Mike Yastrzemski turned and sprinted, but he ran out of space. He could do nothing but look up as he reached the wall, watching helplessly as Tommy La Stella's walk-off homer smacked off an electronic scoreboard advertising a produce section at Angel Stadium.
Yastrzemski spun and yelled one word, starting with an f, that was heard throughout an empty ballpark and over the airwaves. But it was another f word that was the key one Monday night.
After Trevor Gott blew a five-run lead on Friday, manager Gabe Kapler said he still had faith in the right-hander. A day later he sent Gott back out with a three-run lead, and when he gave up four runs, Kapler again showed faith.
"I still believe in Trevor Gott," Kapler said Saturday.
That much was clear Monday, but it was also clear the Giants would have been better off backing off for at least a few games. Gott was called on again to protect a lead. He gave up a two-run shot as the Giants lost 7-6 to the Angels.
It was the third body blow in four days for the closer, and this one will lead to some changes.
"We'll look for a softer landing spot to try and build some confidence for him, and we'll examine what other options we have to take down high-leverage moments for the time being," Kapler said. "I'll certainly talk to Trevor Gott about that and look forward to building him back up. I have a lot of confidence in the long-term prospects for Trevor Gott. He's had success at this level, he's got great stuff, we just have to build that confidence back up for him."
If the Giants felt the need to do that after the A's series, they were given a perfect opportunity. An opportunistic offense -- led by Brandon Belt and Yastrzemski on this night -- handed another lead to the bullpen after six innings. Kapler had it all laid out in front of him, and he chose to go with Tyler Rogers in the seventh and Tony Watson in the eighth. The latter decision was the one that raised eyebrows.
Watson has had the most success of Kapler's late-game arms, and he has been a closer before. He's also left-handed, and the new staff talks religiously about finding "pockets" for their relievers.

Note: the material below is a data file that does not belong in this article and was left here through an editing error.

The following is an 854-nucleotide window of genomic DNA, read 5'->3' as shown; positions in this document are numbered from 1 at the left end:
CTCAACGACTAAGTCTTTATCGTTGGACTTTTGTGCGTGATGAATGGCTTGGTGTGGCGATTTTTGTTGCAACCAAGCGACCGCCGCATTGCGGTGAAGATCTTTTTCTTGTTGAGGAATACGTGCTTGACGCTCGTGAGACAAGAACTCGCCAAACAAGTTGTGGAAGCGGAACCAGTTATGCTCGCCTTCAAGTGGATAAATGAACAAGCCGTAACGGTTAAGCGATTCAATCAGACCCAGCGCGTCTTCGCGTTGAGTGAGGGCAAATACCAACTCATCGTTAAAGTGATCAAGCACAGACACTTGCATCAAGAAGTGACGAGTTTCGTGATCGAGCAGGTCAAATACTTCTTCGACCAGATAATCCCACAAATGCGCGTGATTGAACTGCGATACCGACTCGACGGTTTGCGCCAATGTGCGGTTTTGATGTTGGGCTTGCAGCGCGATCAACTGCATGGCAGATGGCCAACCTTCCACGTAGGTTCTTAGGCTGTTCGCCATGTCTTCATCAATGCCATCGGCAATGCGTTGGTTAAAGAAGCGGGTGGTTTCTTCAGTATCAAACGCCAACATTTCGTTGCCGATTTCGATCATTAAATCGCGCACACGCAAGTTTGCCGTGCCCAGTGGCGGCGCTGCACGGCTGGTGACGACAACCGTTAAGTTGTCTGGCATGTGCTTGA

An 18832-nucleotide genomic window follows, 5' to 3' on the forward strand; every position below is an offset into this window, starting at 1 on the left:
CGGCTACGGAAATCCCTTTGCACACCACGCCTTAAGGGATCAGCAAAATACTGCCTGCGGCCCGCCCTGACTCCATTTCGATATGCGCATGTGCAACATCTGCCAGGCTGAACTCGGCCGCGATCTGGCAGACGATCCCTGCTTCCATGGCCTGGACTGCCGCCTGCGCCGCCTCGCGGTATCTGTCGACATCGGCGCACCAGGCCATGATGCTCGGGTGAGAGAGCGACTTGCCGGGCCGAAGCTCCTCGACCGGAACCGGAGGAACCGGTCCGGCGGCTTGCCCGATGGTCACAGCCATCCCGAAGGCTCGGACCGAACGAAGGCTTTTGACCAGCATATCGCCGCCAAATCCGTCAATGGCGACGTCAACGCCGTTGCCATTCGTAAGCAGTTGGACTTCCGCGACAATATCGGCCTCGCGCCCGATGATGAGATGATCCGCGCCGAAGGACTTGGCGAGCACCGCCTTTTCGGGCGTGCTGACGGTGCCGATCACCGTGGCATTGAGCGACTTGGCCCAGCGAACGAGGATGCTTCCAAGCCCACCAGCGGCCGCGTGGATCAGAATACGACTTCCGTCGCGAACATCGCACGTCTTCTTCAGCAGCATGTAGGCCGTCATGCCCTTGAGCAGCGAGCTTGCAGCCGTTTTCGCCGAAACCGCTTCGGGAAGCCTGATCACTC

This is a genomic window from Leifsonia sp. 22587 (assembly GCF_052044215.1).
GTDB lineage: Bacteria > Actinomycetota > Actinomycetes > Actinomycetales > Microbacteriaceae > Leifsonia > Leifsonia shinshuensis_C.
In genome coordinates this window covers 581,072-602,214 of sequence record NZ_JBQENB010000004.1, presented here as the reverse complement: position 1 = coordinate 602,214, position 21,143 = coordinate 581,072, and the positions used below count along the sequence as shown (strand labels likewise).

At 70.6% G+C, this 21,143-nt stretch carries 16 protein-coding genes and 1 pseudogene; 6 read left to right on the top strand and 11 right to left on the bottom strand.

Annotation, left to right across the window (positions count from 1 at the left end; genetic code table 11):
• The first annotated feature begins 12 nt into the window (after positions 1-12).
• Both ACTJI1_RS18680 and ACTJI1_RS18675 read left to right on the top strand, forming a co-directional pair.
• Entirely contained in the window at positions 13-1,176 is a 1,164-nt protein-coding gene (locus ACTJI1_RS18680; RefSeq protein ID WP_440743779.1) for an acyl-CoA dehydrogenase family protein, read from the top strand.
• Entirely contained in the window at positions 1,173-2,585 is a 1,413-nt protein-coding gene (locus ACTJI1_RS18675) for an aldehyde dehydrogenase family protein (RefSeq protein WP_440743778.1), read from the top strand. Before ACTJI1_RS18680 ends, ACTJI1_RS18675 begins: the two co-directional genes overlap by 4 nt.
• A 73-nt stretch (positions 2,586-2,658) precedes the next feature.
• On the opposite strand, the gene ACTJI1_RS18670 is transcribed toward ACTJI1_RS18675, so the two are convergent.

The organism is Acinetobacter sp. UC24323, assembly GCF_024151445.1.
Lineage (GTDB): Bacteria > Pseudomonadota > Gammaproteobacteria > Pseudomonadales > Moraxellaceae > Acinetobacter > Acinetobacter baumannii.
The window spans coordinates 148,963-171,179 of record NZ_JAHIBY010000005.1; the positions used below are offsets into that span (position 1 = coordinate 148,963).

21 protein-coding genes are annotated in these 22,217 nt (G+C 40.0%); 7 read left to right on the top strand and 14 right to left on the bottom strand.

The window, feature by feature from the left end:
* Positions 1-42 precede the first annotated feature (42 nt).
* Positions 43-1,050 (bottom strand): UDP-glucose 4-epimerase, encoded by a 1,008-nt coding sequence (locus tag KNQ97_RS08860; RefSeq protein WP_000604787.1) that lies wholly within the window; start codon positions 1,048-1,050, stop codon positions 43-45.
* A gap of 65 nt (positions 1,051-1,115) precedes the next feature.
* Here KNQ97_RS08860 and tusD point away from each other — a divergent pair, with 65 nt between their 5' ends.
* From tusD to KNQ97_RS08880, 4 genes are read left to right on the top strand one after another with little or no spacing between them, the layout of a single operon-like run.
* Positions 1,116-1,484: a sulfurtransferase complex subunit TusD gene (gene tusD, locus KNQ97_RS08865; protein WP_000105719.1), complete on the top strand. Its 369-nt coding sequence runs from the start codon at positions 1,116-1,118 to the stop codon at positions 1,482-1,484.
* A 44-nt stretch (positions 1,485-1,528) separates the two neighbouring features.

Yet there was Watson, facing three right-handers at the bottom of the order in the eighth -- getting them all out relatively quickly -- as two left-handers loomed in the ninth for Gott.
"We weren't sure what they were going to do with (Shohei) Ohtani available (off the bench) but that's not the only thing there," Kapler said. "Watty has proven to be able to go through left and right. We want to continue to be consistent with our messaging, with our bullpen, that they're capable of taking righties and lefties down. We believed in Watty to handle that situation well and he did."
"We still felt like if Watty was able to go have a quick, efficient inning like he did, that we had a spot in the lineup that we felt confident in Trevor handling. He didn't face Trout, right? The goal was to keep him in the situation that we felt strongly that he could handle."
It's true that Gott didn't face Mike Trout, but that's only because the game ended with the world's best player -- who had homered once already -- in the on-deck circle. With Trout a few feet away, La Stella drove a low curveball from Gott out to right, putting runs 10 and 11 on the right-hander's line over the last three appearances.
"Obviously Trevor is having a really rough time," Kapler said. "Nobody feels worse about this than he does."